But I think it’s more than just not having the time. If we want to do something we will always find the time. I suspect this lack of time for more active and open sharing is linked to the ongoing impact of the pandemic experience.

I did write a post after ALT-C but like Emma I have so many posts that are half written or half written in my head. In these times of crisis, and dear reader, let’s be honest we are in a living in a time of crisis, climate crisis, a European war, UK govt fiscal “controversy” (being polite with my choice of word there) the list goes on . . . never mind just easing out of 2 years of pandemic restrictions. Knowing what to write just now is really f***ing hard. Keep calm and carry on can seem the best way to survive. I don’t know if I would have the energy, or courage to write anything with a critical perspective if I was still in full time HE employment.

So, maybe just being with people at conference is enough for this year. But I hope that people like Leo, Emma and Paul do find time to write. Because if some of us don’t continue to reflect on what is happening, share openly with each other, then we will forget what we have done, and more importantly why we have (or have not) done it.

During the ALT conference there were a number of occasions where discussions focused on the negative narratives particularly around online education that have been perpetuated over the past 2 years, and the need for counter narratives. If we don’t continue to share our narratives, and more importantly recognise the need for and make the time for reflection then it will just get harder and harder ever find that time again. The myth of ” I have no time” will have truly won.

15 years and Twitter is always counting . . .

Yesterday I got a notification from Twitter that it was #myTwitterAnniversary. They helpfull created a little post for me to share too.

15 feels like a significant number. 15 years is a significant amount of time – a good chunk of my working life. Over the past 15 years I know I have benefited from being on, and active in Twitter. Being active on twitter really effectively extended my PLN and my professional reach. Particularly back in “the early days”, those days before ads, of 140 characters, before Twitter tried to be “helpful” by organising your feed . . .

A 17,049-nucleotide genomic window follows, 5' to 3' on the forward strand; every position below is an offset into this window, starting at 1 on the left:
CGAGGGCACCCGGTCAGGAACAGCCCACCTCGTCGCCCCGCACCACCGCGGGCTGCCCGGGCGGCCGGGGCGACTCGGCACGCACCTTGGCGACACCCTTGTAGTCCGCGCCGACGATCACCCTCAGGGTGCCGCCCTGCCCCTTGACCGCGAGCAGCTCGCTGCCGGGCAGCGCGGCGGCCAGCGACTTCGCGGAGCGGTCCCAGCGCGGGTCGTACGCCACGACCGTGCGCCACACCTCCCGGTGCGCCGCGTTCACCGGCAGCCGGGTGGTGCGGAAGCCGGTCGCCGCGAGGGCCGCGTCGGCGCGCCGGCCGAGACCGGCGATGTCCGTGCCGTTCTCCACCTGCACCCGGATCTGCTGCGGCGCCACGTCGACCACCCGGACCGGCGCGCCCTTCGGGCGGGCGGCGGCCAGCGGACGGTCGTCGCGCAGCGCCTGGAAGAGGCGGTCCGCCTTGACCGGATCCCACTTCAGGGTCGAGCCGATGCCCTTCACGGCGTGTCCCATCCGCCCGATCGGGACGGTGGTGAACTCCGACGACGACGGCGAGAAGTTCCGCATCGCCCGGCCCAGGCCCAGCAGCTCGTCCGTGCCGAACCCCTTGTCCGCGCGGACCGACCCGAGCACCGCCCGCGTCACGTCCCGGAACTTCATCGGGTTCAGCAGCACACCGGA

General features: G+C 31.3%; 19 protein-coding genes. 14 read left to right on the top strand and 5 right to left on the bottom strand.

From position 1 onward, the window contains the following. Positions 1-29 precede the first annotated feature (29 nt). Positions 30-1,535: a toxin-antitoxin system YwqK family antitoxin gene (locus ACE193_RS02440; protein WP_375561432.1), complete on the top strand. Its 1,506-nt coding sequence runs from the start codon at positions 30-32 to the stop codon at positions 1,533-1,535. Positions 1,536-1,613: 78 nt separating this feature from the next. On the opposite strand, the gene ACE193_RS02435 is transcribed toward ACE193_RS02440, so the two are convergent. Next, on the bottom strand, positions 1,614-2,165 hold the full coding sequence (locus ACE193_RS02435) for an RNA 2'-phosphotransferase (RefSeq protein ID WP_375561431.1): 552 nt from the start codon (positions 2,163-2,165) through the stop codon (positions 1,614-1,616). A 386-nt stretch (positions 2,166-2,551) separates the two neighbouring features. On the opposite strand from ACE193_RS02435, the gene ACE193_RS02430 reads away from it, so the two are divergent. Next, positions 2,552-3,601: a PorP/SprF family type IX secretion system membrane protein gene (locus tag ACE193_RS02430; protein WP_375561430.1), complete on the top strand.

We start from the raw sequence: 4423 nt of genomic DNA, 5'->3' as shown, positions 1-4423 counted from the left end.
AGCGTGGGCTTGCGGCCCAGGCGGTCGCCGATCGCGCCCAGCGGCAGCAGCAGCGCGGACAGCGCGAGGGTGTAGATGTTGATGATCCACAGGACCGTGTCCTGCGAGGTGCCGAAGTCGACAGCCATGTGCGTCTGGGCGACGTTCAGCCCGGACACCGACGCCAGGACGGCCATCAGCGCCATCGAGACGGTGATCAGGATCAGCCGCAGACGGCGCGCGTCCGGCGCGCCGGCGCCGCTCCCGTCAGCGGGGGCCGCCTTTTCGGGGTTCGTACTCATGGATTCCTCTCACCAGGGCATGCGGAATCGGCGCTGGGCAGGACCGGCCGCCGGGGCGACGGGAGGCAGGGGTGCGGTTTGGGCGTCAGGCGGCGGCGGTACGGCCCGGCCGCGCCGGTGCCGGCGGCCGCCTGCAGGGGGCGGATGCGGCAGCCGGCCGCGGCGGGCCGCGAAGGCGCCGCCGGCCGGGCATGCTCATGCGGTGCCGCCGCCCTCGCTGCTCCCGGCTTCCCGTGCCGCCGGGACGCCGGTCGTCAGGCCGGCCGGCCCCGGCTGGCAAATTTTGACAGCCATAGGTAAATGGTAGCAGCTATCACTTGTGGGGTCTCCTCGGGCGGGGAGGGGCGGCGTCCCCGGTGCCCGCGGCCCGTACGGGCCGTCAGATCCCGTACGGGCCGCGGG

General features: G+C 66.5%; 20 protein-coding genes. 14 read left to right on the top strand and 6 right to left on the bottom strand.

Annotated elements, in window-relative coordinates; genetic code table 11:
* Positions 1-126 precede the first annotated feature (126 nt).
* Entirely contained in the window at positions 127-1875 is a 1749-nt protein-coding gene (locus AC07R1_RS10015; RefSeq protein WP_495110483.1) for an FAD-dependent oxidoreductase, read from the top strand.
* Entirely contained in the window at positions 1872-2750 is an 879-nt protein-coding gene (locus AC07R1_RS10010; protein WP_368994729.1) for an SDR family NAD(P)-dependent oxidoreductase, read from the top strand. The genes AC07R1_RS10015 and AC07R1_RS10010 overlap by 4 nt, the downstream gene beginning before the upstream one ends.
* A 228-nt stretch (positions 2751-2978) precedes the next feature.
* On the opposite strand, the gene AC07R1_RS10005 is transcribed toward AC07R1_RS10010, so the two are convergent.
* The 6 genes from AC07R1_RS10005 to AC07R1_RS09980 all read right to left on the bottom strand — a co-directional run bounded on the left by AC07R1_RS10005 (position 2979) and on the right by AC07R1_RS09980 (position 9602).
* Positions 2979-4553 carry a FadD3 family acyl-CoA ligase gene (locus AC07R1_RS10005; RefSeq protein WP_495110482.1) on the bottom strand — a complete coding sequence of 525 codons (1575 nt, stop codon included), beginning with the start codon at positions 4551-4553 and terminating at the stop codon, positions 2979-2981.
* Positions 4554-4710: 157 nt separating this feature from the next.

I’ve always treated twitter a bit like a series of conversations. Some are useful, some are informative, some are inspiring and thought provoking some are just silly. I’m still very lucky in that I haven’t suffered from any serious trolling but that is, and continues to be, the seriously down side of twitter. I’ve never really been that bothered about missing anything on twitter, if it’s relevant I’ll find out some how, and if I’m late to that particular conversation then there’s probably a good reason for it.

Of course my interactions and conversations have waxed and waned over the past 15 years. I know I don’t tweet as much now as say 8 years ago, maybe even 4 years ago, but it still draws me in. Even if it’s just to say hello on a grey Tuesday morning . . . sometimes I just need that.

For me, Twitter is still a useful space to share and to find out things. But my active network has and is, constantly changing. Thanks to twitter’s “helpful” algorithms and promoted tweets, and the sheer volume of stuff in my stream I don’t always see things from people. But that’s natural, if I’m not near people how can I join their conversation? I’m probably not who they need to speak to. There are certainly more topics now that I don’t feel a need to keep up with.

At times I do feel a sense of loss. I miss conversations with some people I used to “tweet with”. I can sometimes see bits and pieces of conversations – or perhaps conversation starters – that look interesting . . . They don’t exclude me as such, as I can see them and could join in, but I guess I have less of a need to be seen to be active. I am much better and managing my time and focusing my time.

Still, 15 years is a long time, and I do get a bit nostalgic at times for those I came, I saw, I tweeted, therefore I might matter days. However, I’m now at an age that I can be more selective and less sensitive about twitter FOMO. Of course there are always conversations to be had, and connections to be sustained and created, and I guess that’s what keeps me on “the Twitter”. It’s still useful and keeps me connected, listening and talking to people that matter to me.

I was going to share some probably boring stats about my twitter activity, but I’m still waiting to get an updated archive of my tweets from Twitter – I guess 15 years is a lot of tweets, enough to bork a TAGS explorer sheet or 2!

picture of number 15

Getting in and out of habits . . .

Photo by Drew Beamer on Unsplash

It’s almost 2 years since we all went in to lock down. What a strange couple of years it has been. Although there have been significant markers of time, like the dates when we could see people outside, when we could go into family and friends house, when we couldn’t again, when we got vaccinated, when we (for some) had to isolate, I find the last 2 years a bit of a blur. And now, despite all the cries for getting “back to normal” it seems our world has just ratcheted up the crazy again.